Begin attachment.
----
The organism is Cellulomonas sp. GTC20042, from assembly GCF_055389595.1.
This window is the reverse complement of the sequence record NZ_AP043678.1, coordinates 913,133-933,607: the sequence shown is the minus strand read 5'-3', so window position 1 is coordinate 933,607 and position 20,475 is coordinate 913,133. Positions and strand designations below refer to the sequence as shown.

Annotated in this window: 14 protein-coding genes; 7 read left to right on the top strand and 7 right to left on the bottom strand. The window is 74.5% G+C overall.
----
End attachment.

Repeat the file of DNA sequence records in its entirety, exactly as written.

The organism is Cellulomonas sp. GTC20042, from assembly GCF_055389595.1.
This window is the reverse complement of the sequence record NZ_AP043678.1, coordinates 913,133-933,607: the sequence shown is the minus strand read 5'-3', so window position 1 is coordinate 933,607 and position 20,475 is coordinate 913,133. Positions and strand designations below refer to the sequence as shown.

Annotated in this window: 14 protein-coding genes; 7 read left to right on the top strand and 7 right to left on the bottom strand. The window is 74.5% G+C overall.